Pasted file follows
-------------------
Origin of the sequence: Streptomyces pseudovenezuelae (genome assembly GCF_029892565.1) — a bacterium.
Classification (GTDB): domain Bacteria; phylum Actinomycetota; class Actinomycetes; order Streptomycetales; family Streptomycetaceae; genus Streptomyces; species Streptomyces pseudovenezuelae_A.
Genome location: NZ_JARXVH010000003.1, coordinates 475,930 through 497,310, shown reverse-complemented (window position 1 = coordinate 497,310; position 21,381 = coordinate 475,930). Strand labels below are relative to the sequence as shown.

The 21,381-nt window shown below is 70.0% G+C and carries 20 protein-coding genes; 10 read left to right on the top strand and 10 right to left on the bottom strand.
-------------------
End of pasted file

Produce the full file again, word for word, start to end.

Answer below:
Origin of the sequence: Streptomyces pseudovenezuelae (genome assembly GCF_029892565.1) — a bacterium.
Classification (GTDB): domain Bacteria; phylum Actinomycetota; class Actinomycetes; order Streptomycetales; family Streptomycetaceae; genus Streptomyces; species Streptomyces pseudovenezuelae_A.
Genome location: NZ_JARXVH010000003.1, coordinates 475,930 through 497,310, shown reverse-complemented (window position 1 = coordinate 497,310; position 21,381 = coordinate 475,930). Strand labels below are relative to the sequence as shown.

The 21,381-nt window shown below is 70.0% G+C and carries 20 protein-coding genes; 10 read left to right on the top strand and 10 right to left on the bottom strand.